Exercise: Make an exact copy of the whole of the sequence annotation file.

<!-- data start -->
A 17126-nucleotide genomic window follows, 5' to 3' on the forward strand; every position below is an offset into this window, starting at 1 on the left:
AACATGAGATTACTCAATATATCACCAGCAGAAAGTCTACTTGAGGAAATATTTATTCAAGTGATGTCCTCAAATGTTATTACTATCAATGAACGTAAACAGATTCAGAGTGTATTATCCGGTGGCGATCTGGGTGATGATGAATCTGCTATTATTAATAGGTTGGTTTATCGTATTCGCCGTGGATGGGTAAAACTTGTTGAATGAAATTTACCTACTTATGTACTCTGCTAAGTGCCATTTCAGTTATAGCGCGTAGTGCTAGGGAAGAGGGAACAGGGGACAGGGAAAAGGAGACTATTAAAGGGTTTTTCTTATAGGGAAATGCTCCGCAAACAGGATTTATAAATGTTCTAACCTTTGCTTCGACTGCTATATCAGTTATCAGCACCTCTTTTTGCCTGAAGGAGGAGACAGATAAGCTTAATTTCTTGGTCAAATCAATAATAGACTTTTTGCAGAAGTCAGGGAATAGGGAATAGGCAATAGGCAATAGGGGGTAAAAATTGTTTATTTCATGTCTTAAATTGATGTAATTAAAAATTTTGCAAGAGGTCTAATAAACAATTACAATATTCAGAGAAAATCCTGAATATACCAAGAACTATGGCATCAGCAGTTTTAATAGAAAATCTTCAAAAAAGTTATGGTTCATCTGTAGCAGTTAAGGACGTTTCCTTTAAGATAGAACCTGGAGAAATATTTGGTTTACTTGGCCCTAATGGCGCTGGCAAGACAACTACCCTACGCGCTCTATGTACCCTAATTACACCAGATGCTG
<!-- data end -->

A 17126-nucleotide genomic window follows, 5' to 3' on the forward strand; every position below is an offset into this window, starting at 1 on the left:
AACATGAGATTACTCAATATATCACCAGCAGAAAGTCTACTTGAGGAAATATTTATTCAAGTGATGTCCTCAAATGTTATTACTATCAATGAACGTAAACAGATTCAGAGTGTATTATCCGGTGGCGATCTGGGTGATGATGAATCTGCTATTATTAATAGGTTGGTTTATCGTATTCGCCGTGGATGGGTAAAACTTGTTGAATGAAATTTACCTACTTATGTACTCTGCTAAGTGCCATTTCAGTTATAGCGCGTAGTGCTAGGGAAGAGGGAACAGGGGACAGGGAAAAGGAGACTATTAAAGGGTTTTTCTTATAGGGAAATGCTCCGCAAACAGGATTTATAAATGTTCTAACCTTTGCTTCGACTGCTATATCAGTTATCAGCACCTCTTTTTGCCTGAAGGAGGAGACAGATAAGCTTAATTTCTTGGTCAAATCAATAATAGACTTTTTGCAGAAGTCAGGGAATAGGGAATAGGCAATAGGCAATAGGGGGTAAAAATTGTTTATTTCATGTCTTAAATTGATGTAATTAAAAATTTTGCAAGAGGTCTAATAAACAATTACAATATTCAGAGAAAATCCTGAATATACCAAGAACTATGGCATCAGCAGTTTTAATAGAAAATCTTCAAAAAAGTTATGGTTCATCTGTAGCAGTTAAGGACGTTTCCTTTAAGATAGAACCTGGAGAAATATTTGGTTTACTTGGCCCTAATGGCGCTGGCAAGACAACTACCCTACGCGCTCTATGTACCCTAATTACACCAGATGCTG